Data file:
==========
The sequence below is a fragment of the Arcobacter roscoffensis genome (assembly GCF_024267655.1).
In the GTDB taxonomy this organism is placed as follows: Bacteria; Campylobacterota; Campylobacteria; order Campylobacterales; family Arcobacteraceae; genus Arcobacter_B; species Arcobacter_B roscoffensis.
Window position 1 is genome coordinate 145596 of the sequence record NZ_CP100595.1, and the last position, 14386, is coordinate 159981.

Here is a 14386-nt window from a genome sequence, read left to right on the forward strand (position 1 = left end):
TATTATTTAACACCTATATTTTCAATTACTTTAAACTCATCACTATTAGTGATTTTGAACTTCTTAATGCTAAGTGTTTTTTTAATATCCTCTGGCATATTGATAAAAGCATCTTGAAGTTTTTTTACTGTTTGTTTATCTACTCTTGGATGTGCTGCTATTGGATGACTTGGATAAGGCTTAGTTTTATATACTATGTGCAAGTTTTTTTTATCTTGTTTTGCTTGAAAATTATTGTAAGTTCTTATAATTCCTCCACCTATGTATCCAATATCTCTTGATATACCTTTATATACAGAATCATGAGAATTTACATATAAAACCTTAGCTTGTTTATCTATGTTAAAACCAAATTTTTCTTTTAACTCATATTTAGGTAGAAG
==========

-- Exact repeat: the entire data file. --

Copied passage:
The sequence below is a fragment of the Arcobacter roscoffensis genome (assembly GCF_024267655.1).
In the GTDB taxonomy this organism is placed as follows: Bacteria; Campylobacterota; Campylobacteria; order Campylobacterales; family Arcobacteraceae; genus Arcobacter_B; species Arcobacter_B roscoffensis.
Window position 1 is genome coordinate 145596 of the sequence record NZ_CP100595.1, and the last position, 14386, is coordinate 159981.

Here is a 14386-nt window from a genome sequence, read left to right on the forward strand (position 1 = left end):
TATTATTTAACACCTATATTTTCAATTACTTTAAACTCATCACTATTAGTGATTTTGAACTTCTTAATGCTAAGTGTTTTTTTAATATCCTCTGGCATATTGATAAAAGCATCTTGAAGTTTTTTTACTGTTTGTTTATCTACTCTTGGATGTGCTGCTATTGGATGACTTGGATAAGGCTTAGTTTTATATACTATGTGCAAGTTTTTTTTATCTTGTTTTGCTTGAAAATTATTGTAAGTTCTTATAATTCCTCCACCTATGTATCCAATATCTCTTGATATACCTTTATATACAGAATCATGAGAATTTACATATAAAACCTTAGCTTGTTTATCTATGTTAAAACCAAATTTTTCTTTTAACTCATATTTAGGTAGAAG